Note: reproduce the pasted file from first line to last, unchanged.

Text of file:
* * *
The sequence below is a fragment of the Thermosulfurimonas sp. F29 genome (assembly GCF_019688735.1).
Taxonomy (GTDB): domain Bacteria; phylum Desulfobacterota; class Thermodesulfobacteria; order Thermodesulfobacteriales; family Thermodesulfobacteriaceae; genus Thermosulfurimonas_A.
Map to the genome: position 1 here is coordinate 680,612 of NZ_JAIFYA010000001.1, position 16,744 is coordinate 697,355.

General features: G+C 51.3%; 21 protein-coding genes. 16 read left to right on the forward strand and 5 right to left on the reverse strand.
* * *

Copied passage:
The sequence below is a fragment of the Thermosulfurimonas sp. F29 genome (assembly GCF_019688735.1).
Taxonomy (GTDB): domain Bacteria; phylum Desulfobacterota; class Thermodesulfobacteria; order Thermodesulfobacteriales; family Thermodesulfobacteriaceae; genus Thermosulfurimonas_A.
Map to the genome: position 1 here is coordinate 680,612 of NZ_JAIFYA010000001.1, position 16,744 is coordinate 697,355.

General features: G+C 51.3%; 21 protein-coding genes. 16 read left to right on the forward strand and 5 right to left on the reverse strand.